That ego-maniacal Yertle, proclaiming himself king of all that he sees, calls for a stack of 500 turtles to sit upon.

And now Yertle the Turtle was perched up so high, he could see forty miles from his throne in the sky

So tell me: how tall is each turtle? Assume the earth is a sphere with radius 4000 mi, that Yertle and the reset of the turtles are a uniform height, and that Yertle's eyes are on the top of his head. The first correct solution (posted as a comment) will earn a cool drawing of the solver on top of Yertle.

Katie Cunningham, a NBCT friend of mine at an alternative school in Washington helped her students make a music video to aid their solving of inequalities. Warning: you may have it stuck in your head for the rest of the day.

When pressed, I'll reluctantly admit to be a sucker for reality shows. While catching up on The Amazing Race, I came across this scenario.

Brian and Ericka are presented with a choice: Construct 12 hookahs or weigh out $500,000 worth of gold using the current price per ounce. They choose the latter (wouldn't you?). They find themselves in a room with a lot of gold, a scale, and a screen telling them the up-to-the-minute price: $934.75 per ounce.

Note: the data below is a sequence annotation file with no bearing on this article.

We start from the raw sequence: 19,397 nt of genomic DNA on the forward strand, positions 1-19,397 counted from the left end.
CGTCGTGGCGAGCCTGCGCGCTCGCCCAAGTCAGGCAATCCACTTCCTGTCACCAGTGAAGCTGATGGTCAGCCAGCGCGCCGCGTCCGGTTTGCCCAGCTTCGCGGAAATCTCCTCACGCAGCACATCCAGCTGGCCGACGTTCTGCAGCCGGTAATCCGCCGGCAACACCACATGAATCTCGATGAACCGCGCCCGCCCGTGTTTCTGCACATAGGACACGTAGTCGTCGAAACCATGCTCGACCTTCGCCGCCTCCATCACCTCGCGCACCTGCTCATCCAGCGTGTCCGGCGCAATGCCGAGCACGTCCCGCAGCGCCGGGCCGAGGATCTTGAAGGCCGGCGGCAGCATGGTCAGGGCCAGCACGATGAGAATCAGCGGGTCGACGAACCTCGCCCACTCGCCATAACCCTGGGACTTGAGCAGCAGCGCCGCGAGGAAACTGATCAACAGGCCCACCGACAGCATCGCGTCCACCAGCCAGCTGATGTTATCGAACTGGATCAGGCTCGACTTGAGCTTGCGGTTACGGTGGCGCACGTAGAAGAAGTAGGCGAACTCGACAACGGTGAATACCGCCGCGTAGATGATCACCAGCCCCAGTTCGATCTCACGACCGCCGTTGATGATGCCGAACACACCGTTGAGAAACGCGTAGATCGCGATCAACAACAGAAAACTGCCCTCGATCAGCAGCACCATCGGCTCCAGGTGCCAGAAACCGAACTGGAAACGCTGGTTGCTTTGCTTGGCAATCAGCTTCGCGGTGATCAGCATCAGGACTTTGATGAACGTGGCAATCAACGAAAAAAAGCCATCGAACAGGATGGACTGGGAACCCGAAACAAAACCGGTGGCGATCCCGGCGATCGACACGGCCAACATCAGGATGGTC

The first thing they need to figure out is what to do with the numbers $500,000 and $934.75. Fortunately they are able to answer this (another team had a harder time), but now they're stuck with a long division problem, something with which former Miss America doesn't feel confident: "My American education has dumbed me down to use a calculator for everything." Plus, the rate just changed: $941.25/oz.

Now, take a moment to appreciate that a long-division problem is standing between them and their goal of winning $1 million. Ericka had a point: how many students are graduating high school with competency in arithmetic? I'm guilty of allowing too much calculator use in my classroom as well, having uttered justifications like, "It lets students stay focused on the higher-order concepts..." This may be true and appropriate at times, but my students would have benefited from more arithmetic thrown into the mix.

Have your students work against the clock, giving them a new divisor every so often.

Poor Brian and Ericka eventually gave up - is that what your students would do?